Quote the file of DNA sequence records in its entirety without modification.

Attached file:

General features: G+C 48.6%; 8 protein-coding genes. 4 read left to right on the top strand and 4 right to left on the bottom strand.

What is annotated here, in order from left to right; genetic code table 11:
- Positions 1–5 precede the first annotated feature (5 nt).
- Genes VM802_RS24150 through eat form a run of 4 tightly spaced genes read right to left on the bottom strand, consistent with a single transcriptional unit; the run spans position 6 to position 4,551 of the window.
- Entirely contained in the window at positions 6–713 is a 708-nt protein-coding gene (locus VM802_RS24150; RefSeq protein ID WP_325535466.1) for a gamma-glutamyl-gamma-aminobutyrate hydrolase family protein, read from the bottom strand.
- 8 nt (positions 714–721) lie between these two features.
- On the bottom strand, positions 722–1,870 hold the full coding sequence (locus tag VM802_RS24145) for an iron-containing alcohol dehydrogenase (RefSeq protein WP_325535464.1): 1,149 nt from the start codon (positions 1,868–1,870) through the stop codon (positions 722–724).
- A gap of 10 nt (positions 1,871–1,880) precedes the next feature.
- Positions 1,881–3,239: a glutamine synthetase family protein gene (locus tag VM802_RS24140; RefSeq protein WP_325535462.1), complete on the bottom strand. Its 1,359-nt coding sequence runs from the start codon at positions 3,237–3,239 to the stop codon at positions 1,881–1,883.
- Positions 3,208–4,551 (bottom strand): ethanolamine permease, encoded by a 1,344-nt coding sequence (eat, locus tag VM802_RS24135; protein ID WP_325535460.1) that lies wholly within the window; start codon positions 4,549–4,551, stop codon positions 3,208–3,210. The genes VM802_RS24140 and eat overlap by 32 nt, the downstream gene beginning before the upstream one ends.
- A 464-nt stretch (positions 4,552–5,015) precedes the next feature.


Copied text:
General features: G+C 48.6%; 8 protein-coding genes. 4 read left to right on the top strand and 4 right to left on the bottom strand.

What is annotated here, in order from left to right; genetic code table 11:
- Positions 1–5 precede the first annotated feature (5 nt).
- Genes VM802_RS24150 through eat form a run of 4 tightly spaced genes read right to left on the bottom strand, consistent with a single transcriptional unit; the run spans position 6 to position 4,551 of the window.
- Entirely contained in the window at positions 6–713 is a 708-nt protein-coding gene (locus VM802_RS24150; RefSeq protein ID WP_325535466.1) for a gamma-glutamyl-gamma-aminobutyrate hydrolase family protein, read from the bottom strand.
- 8 nt (positions 714–721) lie between these two features.
- On the bottom strand, positions 722–1,870 hold the full coding sequence (locus tag VM802_RS24145) for an iron-containing alcohol dehydrogenase (RefSeq protein WP_325535464.1): 1,149 nt from the start codon (positions 1,868–1,870) through the stop codon (positions 722–724).
- A gap of 10 nt (positions 1,871–1,880) precedes the next feature.
- Positions 1,881–3,239: a glutamine synthetase family protein gene (locus tag VM802_RS24140; RefSeq protein WP_325535462.1), complete on the bottom strand. Its 1,359-nt coding sequence runs from the start codon at positions 3,237–3,239 to the stop codon at positions 1,881–1,883.
- Positions 3,208–4,551 (bottom strand): ethanolamine permease, encoded by a 1,344-nt coding sequence (eat, locus tag VM802_RS24135; protein ID WP_325535460.1) that lies wholly within the window; start codon positions 4,549–4,551, stop codon positions 3,208–3,210. The genes VM802_RS24140 and eat overlap by 32 nt, the downstream gene beginning before the upstream one ends.
- A 464-nt stretch (positions 4,552–5,015) precedes the next feature.